Who do the Log Cabin Republicans think they’re fooling?

"Watching the 2016 GOP convention before Donald Trump took the stage was like a dream fulfilled," the Log Cabin Republicans write.

PORTLAND, OR - JUNE 16:  A car from the popular Portland cab service Radio Cab displays a rainbow flag and a tiny version of the famous President Donald Trump balloon during the Portland Pride Parade and Festival on June 16, 2019, in Portland, OR. (Photo by Diego Diaz/Icon Sportswire via Getty Images)
PORTLAND, OR - JUNE 16: A car from the popular Portland cab service Radio Cab displays a rainbow flag and a tiny version of the famous President Donald Trump balloon during the Portland Pride Parade and Festival on June 16, 2019, in Portland, OR. (Photo by Diego Diaz/Icon Sportswire via Getty Images)

Once upon a time, the Log Cabin Republicans were nominally a pro-LGBTQ organization.

“There are still too many Republican candidates who try to capitalize on gay issues by using anti-gay politics,” decried the group’s former executive director Patrick Sammon back in 2008. “I think it’s less effective. We’ll see less of it in the future.”

On Friday, the same group offered its unqualified endorsement of President Donald Trump, a racist, sexist, white supremacist who has spent his first three years in office undermining every protection and right that the LGBTQ community has spent decades fighting for.

In an op-ed published in The Washington Post, Robert Kabel and Jill Homan, the group’s chairman and vice chairwoman, bend over backwards trying to find a positive spin on the blatantly anti-LGBTQ agenda put forth by this administration, a mental contortion so difficult they were compelled to name drop Apple CEO Tim Cook before they managed to invoke the man they are endorsing.


The crux of their argument appears to be that the Republican Party’s animosity towards the LGBTQ community is more subtle today than it was in the 1990s, and therefore Trump is deserving of praise.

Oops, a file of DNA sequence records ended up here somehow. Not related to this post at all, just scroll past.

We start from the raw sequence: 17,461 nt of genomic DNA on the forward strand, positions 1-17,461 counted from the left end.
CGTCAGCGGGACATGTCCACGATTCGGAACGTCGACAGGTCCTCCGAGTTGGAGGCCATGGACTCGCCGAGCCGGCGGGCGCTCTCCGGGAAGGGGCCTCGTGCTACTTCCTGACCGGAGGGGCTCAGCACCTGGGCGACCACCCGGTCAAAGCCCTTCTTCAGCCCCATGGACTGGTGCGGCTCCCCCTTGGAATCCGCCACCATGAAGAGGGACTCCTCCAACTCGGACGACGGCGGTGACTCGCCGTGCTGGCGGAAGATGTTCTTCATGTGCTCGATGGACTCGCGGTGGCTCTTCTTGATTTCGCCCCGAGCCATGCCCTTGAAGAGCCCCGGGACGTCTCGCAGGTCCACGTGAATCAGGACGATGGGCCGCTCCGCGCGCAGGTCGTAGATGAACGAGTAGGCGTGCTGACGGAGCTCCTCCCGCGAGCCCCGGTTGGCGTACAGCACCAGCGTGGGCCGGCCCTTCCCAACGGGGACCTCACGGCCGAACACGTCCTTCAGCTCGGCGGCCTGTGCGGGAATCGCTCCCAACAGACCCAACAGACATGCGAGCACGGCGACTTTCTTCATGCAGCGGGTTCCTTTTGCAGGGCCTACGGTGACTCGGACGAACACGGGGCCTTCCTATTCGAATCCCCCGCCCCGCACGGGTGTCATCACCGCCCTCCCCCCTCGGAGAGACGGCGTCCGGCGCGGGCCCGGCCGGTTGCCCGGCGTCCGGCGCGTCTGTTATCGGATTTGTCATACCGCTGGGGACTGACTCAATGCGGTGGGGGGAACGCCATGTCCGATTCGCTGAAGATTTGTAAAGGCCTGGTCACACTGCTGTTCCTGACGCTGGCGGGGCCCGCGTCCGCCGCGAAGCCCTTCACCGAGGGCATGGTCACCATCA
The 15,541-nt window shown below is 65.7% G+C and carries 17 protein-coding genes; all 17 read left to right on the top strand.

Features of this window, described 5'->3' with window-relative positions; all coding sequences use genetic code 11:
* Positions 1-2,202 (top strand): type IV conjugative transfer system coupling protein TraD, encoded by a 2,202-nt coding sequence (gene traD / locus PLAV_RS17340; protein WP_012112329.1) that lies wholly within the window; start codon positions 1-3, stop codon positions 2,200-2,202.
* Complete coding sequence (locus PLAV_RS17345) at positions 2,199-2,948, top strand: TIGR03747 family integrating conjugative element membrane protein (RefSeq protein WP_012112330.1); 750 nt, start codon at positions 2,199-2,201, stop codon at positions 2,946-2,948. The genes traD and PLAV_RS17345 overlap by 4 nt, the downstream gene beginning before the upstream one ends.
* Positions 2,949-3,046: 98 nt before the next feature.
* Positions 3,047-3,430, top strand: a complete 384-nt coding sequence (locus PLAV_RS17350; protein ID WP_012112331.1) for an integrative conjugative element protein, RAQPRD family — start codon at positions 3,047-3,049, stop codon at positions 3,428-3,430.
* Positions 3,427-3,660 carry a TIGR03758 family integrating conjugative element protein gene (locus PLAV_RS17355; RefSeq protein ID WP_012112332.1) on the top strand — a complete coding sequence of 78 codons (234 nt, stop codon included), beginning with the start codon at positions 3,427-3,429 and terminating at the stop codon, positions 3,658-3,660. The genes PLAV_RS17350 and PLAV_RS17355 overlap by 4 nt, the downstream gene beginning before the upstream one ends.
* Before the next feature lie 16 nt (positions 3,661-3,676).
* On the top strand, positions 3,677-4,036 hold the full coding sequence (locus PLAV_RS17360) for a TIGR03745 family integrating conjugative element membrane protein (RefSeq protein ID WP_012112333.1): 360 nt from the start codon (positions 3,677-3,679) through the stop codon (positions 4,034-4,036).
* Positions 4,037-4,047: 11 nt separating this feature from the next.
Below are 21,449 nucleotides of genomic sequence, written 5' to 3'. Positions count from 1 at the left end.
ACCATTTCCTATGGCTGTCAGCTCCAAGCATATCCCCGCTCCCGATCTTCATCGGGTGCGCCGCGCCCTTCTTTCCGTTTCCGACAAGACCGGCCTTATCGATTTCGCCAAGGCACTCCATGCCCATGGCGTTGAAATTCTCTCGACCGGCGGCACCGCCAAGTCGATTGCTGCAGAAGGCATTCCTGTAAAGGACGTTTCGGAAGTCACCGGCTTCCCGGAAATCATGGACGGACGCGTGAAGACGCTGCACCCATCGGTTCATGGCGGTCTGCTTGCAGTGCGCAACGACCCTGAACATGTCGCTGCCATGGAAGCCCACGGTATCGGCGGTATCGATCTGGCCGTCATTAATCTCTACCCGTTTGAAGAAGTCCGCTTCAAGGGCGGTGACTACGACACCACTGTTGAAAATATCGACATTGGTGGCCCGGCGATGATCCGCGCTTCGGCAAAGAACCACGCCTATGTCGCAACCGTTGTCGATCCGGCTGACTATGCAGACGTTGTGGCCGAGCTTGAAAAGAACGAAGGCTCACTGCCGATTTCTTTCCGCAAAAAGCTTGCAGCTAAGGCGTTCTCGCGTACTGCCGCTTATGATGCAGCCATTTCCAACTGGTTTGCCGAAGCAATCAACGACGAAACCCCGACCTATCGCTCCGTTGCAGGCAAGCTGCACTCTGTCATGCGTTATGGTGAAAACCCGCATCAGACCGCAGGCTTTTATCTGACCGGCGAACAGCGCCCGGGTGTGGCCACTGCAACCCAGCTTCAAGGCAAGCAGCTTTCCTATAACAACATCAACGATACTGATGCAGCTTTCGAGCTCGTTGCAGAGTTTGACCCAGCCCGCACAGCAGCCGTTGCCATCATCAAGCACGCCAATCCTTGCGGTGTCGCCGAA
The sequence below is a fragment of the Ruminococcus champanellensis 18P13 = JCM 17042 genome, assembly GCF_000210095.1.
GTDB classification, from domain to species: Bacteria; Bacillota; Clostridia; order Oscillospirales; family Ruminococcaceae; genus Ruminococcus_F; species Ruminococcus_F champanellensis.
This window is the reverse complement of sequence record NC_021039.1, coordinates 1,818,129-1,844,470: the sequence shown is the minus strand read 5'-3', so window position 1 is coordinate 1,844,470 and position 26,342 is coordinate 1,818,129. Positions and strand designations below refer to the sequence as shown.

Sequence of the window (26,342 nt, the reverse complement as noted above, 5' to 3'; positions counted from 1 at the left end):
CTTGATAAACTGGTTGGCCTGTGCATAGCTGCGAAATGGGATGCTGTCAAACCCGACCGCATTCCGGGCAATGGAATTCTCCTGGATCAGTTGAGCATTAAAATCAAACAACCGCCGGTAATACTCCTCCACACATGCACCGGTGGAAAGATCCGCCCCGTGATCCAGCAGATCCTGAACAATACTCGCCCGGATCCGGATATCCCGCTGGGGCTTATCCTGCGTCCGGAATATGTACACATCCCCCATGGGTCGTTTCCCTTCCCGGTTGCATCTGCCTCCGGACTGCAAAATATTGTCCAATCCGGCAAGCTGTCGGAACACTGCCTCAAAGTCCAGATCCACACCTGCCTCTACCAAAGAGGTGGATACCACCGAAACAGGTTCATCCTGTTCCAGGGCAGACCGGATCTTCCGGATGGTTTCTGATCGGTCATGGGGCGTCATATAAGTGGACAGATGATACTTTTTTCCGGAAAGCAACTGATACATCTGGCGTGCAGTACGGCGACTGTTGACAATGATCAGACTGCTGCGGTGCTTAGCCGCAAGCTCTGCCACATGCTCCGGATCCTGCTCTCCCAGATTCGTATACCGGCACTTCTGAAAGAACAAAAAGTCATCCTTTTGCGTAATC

“For LGBTQ Republicans, watching the 2016 GOP convention before Donald Trump took the stage was like a dream fulfilled,” Kabel and Homan write.

“The distance between that event and Pat Buchanan’s hate-filled exhortation against the LGBTQ community in Houston in 1992 is a powerful measurement of how far we’ve come.”

That is the tragicomical bar with which the Log Cabins are measuring Trump’s ally-ship: Pat Buchanan publicly decrying the “radical feminism” of President Bill Clinton’s agenda of “homosexual rights” onstage at the Republican National Convention. And it’s a bar that, as Kabel and Homan acknowledge, the modern GOP clears only barely.

“Some of the moral leaders who stood with Buchanan back then were still there three years ago in Cleveland, to be sure. But this time, they refrained from passing judgment on gays and lesbians,” the endorsement reads. Yes, the only difference between Pat Buchanan’s Republican Party and Donald Trump’s is that the homophobia is now latent. Progress!


Kabel and Homan make a few ham-fisted attempts to point to “accomplishments” by the current administration, and predictably come up short.

They point to Trump’s State of the Union address earlier this year in which he promised to end the spread of HIV in 10 years, without offering much in the way of details about how he planned to achieve this.

In fact, in the months since that promise, the Trump administration has done nothing but obstruct access to health care, particularly among those who are most vulnerable to HIV diagnoses.

Trump tried to take credit for a sizable donation of HIV prevention drug Truvada by pharmaceutical giant Gilead, neglecting to mention the donation was widely seen by activists as little more than a public relations ploy by the company in an attempt to head off a potential legal fight over the drug’s expiring patent.

Indeed, Trump’s supposed interest in ending the HIV epidemic flies in the face of his actual record on the issue, including his decision to fire the entire membership of the White House’s Presidential Advisory Council on HIV/AIDS in 2017.